Deliberate self-poisoning in Oman

Ziad A J Zaidan, David T. Burke, Atsu S S Dorvlo, Aziz Al-Naamani, Abdullah Al-Suleimani, Ala'Adin Al-Hussaini, Marwan M. Al-Sharbati, Samir Al-Adawi*

*Corresponding author for this work

Research output: Contribution to journalArticlepeer-review

20 Citations (Scopus)

Abstract

OBJECTIVE: To describe the demographics, precipitating factors, substances and methods used for deliberate self-harm in Oman. METHODS: Data were extracted from the Accident and Emergency (A & E) records of patients treated at the A & E units in Muscat from 1993 to 1998. Data were obtained form the history, and clinical findings resulting form deliberate self-harm. RESULTS: During the 5-year study period, 123 persons presented to various hospitals in the Muscat area with injuries that resulted form deliberate self-harm. Most of these cases were women, students and unemployed. There was a high incidence of family, marital and psychiatric or social problems. The methods of self-harm were most often analgesics (such as paracetamol) and non-pharmaceutical chemicals. CONCLUSIONS: The rate of self-injurious behaviour is low in Oman, compared with other countries, including other Islamic countries. The data illustrate a rising rate and a tendency to ingest toxic doses of analgesics or non-pharmaceutical chemicals.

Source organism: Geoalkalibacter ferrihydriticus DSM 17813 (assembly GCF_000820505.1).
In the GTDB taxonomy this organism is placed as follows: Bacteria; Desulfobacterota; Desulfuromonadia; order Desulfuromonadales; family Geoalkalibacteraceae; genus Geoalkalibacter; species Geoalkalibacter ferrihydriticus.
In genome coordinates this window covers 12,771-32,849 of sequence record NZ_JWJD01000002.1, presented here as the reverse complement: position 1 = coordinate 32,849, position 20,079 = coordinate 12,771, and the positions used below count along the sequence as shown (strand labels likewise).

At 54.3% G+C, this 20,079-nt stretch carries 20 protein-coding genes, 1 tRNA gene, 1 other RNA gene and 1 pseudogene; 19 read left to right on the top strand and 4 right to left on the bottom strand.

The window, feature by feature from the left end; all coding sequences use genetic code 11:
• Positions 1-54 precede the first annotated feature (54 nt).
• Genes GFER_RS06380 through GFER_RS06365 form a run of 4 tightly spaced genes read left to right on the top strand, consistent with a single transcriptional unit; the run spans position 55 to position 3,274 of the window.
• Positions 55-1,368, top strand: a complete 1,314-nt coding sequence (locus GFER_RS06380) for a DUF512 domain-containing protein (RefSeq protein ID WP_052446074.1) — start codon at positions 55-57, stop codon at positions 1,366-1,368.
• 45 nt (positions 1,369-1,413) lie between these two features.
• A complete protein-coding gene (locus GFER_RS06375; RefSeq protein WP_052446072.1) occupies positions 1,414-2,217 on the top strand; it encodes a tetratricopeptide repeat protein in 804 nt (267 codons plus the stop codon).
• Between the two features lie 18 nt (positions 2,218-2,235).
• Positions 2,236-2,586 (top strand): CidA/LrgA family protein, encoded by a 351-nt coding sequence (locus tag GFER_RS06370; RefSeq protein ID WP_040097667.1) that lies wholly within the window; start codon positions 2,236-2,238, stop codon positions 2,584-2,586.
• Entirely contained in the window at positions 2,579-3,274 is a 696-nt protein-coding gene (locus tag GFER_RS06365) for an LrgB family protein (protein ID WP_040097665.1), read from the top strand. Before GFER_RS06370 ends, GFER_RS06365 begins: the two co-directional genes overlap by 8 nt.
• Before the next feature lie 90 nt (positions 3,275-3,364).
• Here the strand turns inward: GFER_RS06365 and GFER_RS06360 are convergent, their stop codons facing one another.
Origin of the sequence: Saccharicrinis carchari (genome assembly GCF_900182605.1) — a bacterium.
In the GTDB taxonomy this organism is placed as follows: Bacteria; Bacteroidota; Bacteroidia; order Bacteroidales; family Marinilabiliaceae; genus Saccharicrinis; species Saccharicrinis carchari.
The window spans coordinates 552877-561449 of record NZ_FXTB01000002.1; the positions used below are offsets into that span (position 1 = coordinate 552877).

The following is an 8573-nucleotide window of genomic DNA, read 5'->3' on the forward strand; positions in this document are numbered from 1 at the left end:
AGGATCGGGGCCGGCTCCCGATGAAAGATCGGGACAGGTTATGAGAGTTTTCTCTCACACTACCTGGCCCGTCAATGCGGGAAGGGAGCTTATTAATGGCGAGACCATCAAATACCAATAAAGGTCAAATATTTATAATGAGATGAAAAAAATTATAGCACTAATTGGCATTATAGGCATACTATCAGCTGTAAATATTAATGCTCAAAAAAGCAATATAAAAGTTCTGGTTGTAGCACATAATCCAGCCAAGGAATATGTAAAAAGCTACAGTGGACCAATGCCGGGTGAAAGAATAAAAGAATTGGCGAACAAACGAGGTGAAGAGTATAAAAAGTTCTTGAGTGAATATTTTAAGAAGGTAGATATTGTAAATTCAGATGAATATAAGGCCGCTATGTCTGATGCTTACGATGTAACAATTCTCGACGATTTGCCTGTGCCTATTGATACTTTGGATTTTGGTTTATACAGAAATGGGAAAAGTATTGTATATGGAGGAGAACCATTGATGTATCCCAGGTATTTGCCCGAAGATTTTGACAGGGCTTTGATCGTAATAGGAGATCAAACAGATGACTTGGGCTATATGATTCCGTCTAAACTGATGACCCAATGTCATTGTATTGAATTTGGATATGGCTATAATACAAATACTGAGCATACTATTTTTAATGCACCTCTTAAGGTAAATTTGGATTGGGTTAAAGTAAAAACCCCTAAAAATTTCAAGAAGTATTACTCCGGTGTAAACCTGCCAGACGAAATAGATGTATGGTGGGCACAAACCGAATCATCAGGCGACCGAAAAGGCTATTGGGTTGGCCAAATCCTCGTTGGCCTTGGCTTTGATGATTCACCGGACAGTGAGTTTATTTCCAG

Original languageEnglish
Pages (from-to)549-556
Number of pages8
JournalTropical Medicine and International Health
Volume7
Issue number6
DOIs
Publication statusPublished - 2002

Keywords

  • Acculturation
  • Arab/Islamic
  • Deliberate self-harm
  • Modernization
  • Oman
  • Suicide

ASJC Scopus subject areas

  • Public Health, Environmental and Occupational Health
  • Infectious Diseases
  • Parasitology
  • Immunology

Fingerprint

Dive into the research topics of 'Deliberate self-poisoning in Oman'. Together they form a unique fingerprint.

Cite this